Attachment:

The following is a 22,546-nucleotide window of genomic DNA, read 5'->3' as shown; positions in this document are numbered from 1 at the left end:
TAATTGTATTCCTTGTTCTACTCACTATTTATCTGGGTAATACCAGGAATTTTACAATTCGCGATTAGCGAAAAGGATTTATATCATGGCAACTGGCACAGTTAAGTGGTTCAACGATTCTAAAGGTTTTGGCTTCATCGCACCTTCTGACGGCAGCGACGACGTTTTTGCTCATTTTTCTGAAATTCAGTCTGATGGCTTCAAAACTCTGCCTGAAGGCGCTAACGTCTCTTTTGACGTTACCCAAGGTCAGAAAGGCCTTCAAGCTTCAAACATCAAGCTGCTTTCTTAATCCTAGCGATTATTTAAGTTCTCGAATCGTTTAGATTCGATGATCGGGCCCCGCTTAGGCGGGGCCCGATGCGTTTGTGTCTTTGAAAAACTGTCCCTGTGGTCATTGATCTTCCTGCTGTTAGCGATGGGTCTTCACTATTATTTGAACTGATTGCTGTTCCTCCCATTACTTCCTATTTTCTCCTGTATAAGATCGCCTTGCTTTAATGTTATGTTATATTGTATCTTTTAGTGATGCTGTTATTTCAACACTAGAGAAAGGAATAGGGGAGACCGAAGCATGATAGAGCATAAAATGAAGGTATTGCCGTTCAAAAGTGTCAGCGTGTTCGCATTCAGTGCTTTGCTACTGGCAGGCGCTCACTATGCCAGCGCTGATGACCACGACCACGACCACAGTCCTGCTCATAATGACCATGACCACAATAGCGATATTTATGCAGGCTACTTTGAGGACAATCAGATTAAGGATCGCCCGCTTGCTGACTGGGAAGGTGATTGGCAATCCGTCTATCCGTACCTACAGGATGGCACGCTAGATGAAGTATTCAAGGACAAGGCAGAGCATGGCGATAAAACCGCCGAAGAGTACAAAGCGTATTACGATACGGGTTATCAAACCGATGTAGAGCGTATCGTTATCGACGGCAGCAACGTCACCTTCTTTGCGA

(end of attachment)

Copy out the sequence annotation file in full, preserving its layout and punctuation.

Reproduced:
The following is a 22,546-nucleotide window of genomic DNA, read 5'->3' as shown; positions in this document are numbered from 1 at the left end:
TAATTGTATTCCTTGTTCTACTCACTATTTATCTGGGTAATACCAGGAATTTTACAATTCGCGATTAGCGAAAAGGATTTATATCATGGCAACTGGCACAGTTAAGTGGTTCAACGATTCTAAAGGTTTTGGCTTCATCGCACCTTCTGACGGCAGCGACGACGTTTTTGCTCATTTTTCTGAAATTCAGTCTGATGGCTTCAAAACTCTGCCTGAAGGCGCTAACGTCTCTTTTGACGTTACCCAAGGTCAGAAAGGCCTTCAAGCTTCAAACATCAAGCTGCTTTCTTAATCCTAGCGATTATTTAAGTTCTCGAATCGTTTAGATTCGATGATCGGGCCCCGCTTAGGCGGGGCCCGATGCGTTTGTGTCTTTGAAAAACTGTCCCTGTGGTCATTGATCTTCCTGCTGTTAGCGATGGGTCTTCACTATTATTTGAACTGATTGCTGTTCCTCCCATTACTTCCTATTTTCTCCTGTATAAGATCGCCTTGCTTTAATGTTATGTTATATTGTATCTTTTAGTGATGCTGTTATTTCAACACTAGAGAAAGGAATAGGGGAGACCGAAGCATGATAGAGCATAAAATGAAGGTATTGCCGTTCAAAAGTGTCAGCGTGTTCGCATTCAGTGCTTTGCTACTGGCAGGCGCTCACTATGCCAGCGCTGATGACCACGACCACGACCACAGTCCTGCTCATAATGACCATGACCACAATAGCGATATTTATGCAGGCTACTTTGAGGACAATCAGATTAAGGATCGCCCGCTTGCTGACTGGGAAGGTGATTGGCAATCCGTCTATCCGTACCTACAGGATGGCACGCTAGATGAAGTATTCAAGGACAAGGCAGAGCATGGCGATAAAACCGCCGAAGAGTACAAAGCGTATTACGATACGGGTTATCAAACCGATGTAGAGCGTATCGTTATCGACGGCAGCAACGTCACCTTCTTTGCGA